Wednesday, March 23, 2022

Book Review: Curfew

By Sara Steven

Imagine a near-future Britain in which women dominate workplaces, public spaces, and government. Where the gender pay gap no longer exists and motherhood opens doors instead of closing them. Where women are no longer afraid to walk home alone, to cross a dark parking lot, or to catch the last train.

Where all men are electronically tagged and not allowed out after 7 p.m.

But the curfew hasn’t made life easy for everyone. Sarah is a single mother who happily rebuilt her life after her husband, Greg, was sent to prison for breaking curfew. Now he’s about to be released, and Sarah isn’t expecting a happy reunion, given that she’s the reason he was sent there.

Her teenage daughter, Cass, hates living in a world that restricts boys like her best friend, Billy. Billy would never hurt anyone, and she’s determined to prove it. Somehow.

Helen is a teacher at the local school. Secretly desperate for a baby, she’s applied for a cohab certificate with her boyfriend, Tom, and is terrified that they won’t get it. The last thing she wants is to have a baby on her own.

These women don’t know it yet, but one of them is about to be violently murdered. Evidence will suggest that she died late at night and that she knew her attacker. It couldn’t have been a man because a CURFEW tag is a solid alibi. (Synopsis courtesy of Goodreads)

Curfew was a bit of a dystopian thriller that focused heavily on the appearance of things, vs. the way things really are when the timeframe of this epic novel takes place. Is it really all men who are to blame for the social discrepancies for women? It was an interesting question, and one that Cass continually asks when she’s trying to understand why her father was sent to prison for breaking curfew–did he really deserve it? And does curfew need to apply to all men, regardless of who they are, or should it be determined on a case by case basis? 

Pamela is one of the officers who has been assigned to the recent murder case–a woman found dead, and due to the curfew laws and regulations, fingers are pointed towards the murderer being female vs. male. As Pamela discovers, no one wants to focus on the fact that the curfew system might not be as sound or as accurate as what has been depicted, and her higher ups would rather peddle an image of a female killer to the media than to admit that it could be a man who’d been out past curfew. Appearance over truth.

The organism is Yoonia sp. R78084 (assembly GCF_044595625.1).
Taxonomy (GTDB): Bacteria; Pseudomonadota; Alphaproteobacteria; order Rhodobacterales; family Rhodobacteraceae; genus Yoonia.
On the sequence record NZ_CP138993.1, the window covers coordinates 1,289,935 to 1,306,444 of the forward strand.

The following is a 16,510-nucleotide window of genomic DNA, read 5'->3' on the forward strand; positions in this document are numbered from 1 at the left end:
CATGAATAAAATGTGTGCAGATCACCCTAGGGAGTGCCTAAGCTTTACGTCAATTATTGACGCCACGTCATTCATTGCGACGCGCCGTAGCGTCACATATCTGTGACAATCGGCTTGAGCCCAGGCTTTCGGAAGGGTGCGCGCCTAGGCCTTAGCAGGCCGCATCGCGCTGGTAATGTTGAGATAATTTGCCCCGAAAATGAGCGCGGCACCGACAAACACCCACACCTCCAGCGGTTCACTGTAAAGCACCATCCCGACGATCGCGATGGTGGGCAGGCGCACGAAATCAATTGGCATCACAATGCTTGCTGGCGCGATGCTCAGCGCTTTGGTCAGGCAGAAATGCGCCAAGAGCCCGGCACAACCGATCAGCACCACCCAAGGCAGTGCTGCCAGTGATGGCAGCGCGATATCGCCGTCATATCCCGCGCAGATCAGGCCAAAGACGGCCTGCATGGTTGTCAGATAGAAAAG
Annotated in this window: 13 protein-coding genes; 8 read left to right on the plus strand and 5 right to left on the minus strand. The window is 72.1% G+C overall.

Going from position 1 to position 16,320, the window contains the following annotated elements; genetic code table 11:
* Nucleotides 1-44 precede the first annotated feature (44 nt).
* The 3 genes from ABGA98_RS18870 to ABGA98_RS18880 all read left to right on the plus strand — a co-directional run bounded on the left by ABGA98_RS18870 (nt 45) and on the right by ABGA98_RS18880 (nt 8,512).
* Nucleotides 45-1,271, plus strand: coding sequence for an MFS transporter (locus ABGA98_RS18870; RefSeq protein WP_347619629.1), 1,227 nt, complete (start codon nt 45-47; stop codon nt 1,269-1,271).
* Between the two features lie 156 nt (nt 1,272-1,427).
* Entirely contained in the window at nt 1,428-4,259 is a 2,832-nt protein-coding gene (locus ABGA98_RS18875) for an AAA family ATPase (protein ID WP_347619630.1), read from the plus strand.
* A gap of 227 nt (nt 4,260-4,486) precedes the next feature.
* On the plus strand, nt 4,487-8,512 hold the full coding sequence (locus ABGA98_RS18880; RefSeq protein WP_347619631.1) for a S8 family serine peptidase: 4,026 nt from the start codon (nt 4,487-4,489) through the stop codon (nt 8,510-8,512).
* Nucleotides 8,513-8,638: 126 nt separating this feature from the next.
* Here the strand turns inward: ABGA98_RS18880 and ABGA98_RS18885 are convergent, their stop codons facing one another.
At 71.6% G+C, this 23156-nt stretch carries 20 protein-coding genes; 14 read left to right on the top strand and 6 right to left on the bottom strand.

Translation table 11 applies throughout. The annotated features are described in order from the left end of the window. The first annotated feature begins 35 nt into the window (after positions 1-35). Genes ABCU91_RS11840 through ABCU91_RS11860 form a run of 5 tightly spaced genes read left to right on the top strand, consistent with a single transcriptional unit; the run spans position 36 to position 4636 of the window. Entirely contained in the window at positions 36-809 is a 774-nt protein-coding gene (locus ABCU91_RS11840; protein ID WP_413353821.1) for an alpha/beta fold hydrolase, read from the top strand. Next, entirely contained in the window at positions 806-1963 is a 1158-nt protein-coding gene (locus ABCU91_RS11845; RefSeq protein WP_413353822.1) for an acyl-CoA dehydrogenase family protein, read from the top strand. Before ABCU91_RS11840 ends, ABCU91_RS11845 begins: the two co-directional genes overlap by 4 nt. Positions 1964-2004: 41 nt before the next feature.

What I loved about Curfew were the role reversals and the deeper meaning behind it. A good example of this would be Cass’s friend Billy, who has been relegated to wearing a tagging device since childhood, as all males have, simply due to his sex and not because of his character. As he ages and grows even more within the curfew system, will it change him? Will his character darken, much like a wild animal who has been caged and stripped of their freedom–has the curfew system done that to all men who endure it, or is it really a needed protective measure?

The next question would be: is the perpetrator male, or female? And, what does that really mean for society as a whole? The whole point of the tagging system is to ensure the safety and security of women, but if there’s a woman who has committed murder, what does that say about the curfew system as a whole? It was that sort of constant back and forth mentality that really led me down some dark alleyways in my own mind, not ever sure who the perpetrator really was until the very end and what is morally right when it comes to the proper treatment of humankind. There were a lot of deep messages here, along with the mystery and intrigue, which made Curfew a downright scary (in a good way) five star experience! 

Thanks to Berkley for the book in exchange for an honest review.

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